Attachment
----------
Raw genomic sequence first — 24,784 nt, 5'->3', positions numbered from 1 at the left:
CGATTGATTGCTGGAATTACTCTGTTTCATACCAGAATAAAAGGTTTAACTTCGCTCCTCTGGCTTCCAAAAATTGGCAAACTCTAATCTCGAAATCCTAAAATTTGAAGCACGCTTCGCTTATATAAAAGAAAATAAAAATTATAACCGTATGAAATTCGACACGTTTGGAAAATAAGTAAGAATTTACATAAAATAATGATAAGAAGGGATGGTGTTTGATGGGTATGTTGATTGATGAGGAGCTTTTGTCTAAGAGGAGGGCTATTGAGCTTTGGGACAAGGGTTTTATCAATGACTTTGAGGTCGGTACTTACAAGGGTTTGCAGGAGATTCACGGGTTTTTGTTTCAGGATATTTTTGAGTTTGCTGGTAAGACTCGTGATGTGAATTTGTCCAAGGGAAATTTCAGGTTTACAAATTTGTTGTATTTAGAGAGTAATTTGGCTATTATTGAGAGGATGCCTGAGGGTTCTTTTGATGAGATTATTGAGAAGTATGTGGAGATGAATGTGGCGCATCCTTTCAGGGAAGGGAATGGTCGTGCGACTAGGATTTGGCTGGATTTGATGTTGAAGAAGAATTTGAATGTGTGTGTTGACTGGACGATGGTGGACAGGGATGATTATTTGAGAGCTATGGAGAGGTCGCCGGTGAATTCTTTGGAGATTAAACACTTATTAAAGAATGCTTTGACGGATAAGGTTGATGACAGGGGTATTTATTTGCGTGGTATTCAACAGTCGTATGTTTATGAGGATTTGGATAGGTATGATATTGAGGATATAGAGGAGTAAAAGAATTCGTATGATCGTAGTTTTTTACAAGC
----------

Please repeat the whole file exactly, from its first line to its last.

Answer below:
Raw genomic sequence first — 24,784 nt, 5'->3', positions numbered from 1 at the left:
CGATTGATTGCTGGAATTACTCTGTTTCATACCAGAATAAAAGGTTTAACTTCGCTCCTCTGGCTTCCAAAAATTGGCAAACTCTAATCTCGAAATCCTAAAATTTGAAGCACGCTTCGCTTATATAAAAGAAAATAAAAATTATAACCGTATGAAATTCGACACGTTTGGAAAATAAGTAAGAATTTACATAAAATAATGATAAGAAGGGATGGTGTTTGATGGGTATGTTGATTGATGAGGAGCTTTTGTCTAAGAGGAGGGCTATTGAGCTTTGGGACAAGGGTTTTATCAATGACTTTGAGGTCGGTACTTACAAGGGTTTGCAGGAGATTCACGGGTTTTTGTTTCAGGATATTTTTGAGTTTGCTGGTAAGACTCGTGATGTGAATTTGTCCAAGGGAAATTTCAGGTTTACAAATTTGTTGTATTTAGAGAGTAATTTGGCTATTATTGAGAGGATGCCTGAGGGTTCTTTTGATGAGATTATTGAGAAGTATGTGGAGATGAATGTGGCGCATCCTTTCAGGGAAGGGAATGGTCGTGCGACTAGGATTTGGCTGGATTTGATGTTGAAGAAGAATTTGAATGTGTGTGTTGACTGGACGATGGTGGACAGGGATGATTATTTGAGAGCTATGGAGAGGTCGCCGGTGAATTCTTTGGAGATTAAACACTTATTAAAGAATGCTTTGACGGATAAGGTTGATGACAGGGGTATTTATTTGCGTGGTATTCAACAGTCGTATGTTTATGAGGATTTGGATAGGTATGATATTGAGGATATAGAGGAGTAAAAGAATTCGTATGATCGTAGTTTTTTACAAGC